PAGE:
Water Safety  

Drowning is a leading killer of children between the ages of one to four. Prevention, of course, is the key to lowering that statistic.  Here are some good safety tips to remember when swimming!


  • Never swim alone, bring a "buddy" with you.
  • If you get a leg cramp, try not to panic. Float on your back, and bring your leg to the surface. Rub the muscle with both hands, with a kneading action. Don't be afraid to rub hard. Try swimming slowly back to shore, using a different stroke than the one you used when you got the cramp.
  • A stomach cramp is more serious. It is usually caused by swimming hard in cold water on a full stomach. If the pain is very bad, try to keep your head above water, and shout for help. If it not too severe, try floating on your back and take slow deep breaths to help relax the muscles. You can also try bending your knees to your chest, and then extending them again.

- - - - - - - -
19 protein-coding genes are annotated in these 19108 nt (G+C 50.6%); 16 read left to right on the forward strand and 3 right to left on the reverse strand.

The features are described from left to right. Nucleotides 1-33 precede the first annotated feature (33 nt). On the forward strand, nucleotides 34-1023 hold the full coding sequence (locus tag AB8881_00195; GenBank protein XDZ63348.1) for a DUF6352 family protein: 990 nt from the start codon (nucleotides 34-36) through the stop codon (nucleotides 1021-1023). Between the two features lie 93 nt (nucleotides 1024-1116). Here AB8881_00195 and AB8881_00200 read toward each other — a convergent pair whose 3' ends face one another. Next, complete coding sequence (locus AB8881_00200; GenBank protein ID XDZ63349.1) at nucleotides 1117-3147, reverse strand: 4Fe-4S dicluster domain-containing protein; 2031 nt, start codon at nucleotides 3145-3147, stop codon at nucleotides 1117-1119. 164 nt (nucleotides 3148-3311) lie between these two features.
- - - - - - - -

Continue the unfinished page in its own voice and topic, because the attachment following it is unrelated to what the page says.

• Don't run around the pool edge, you could slip and get hurt, or fall in.
  • It is dangerous to duck people, and can destroy their confidence.
  • Be thoughtful of other swimmers. Watch where you are going so you don't collide with anyone.
  • If you are allowed to use equipment, be careful with it. Flippers can hurt someone if you run into them, and snorkles could make you lose your sense of direction, and you may swim under the diving area by accident.
  • Don't jump in without checking if there is someone below.
  • Never throw someone in as a joke. They may hit their head on the side of the pool.
  • If you are not sure if an area is safe for swimming, don't swim there.
  • Never swim right after a meal, allow about an hour for your food to digest.
  • Never swim if danger flags are flying.
  • Check whether the tide is going in or out.
  • Don't swim near piers or breakwaters. The currents here may be very strong, even for the best of swimmers.
  • Stay clear of boats. They take time to change direction, and they may not even see you.
  • Swim parallel to the shore. If you swim out too far, you may be too tired to swim back.
  • Open water is usually much colder than a pool, so don't swim out too far.

Parent's Resource Center
Copyright 1997-2005 [PRC]. All rights reserved.
Revised: November 14, 2006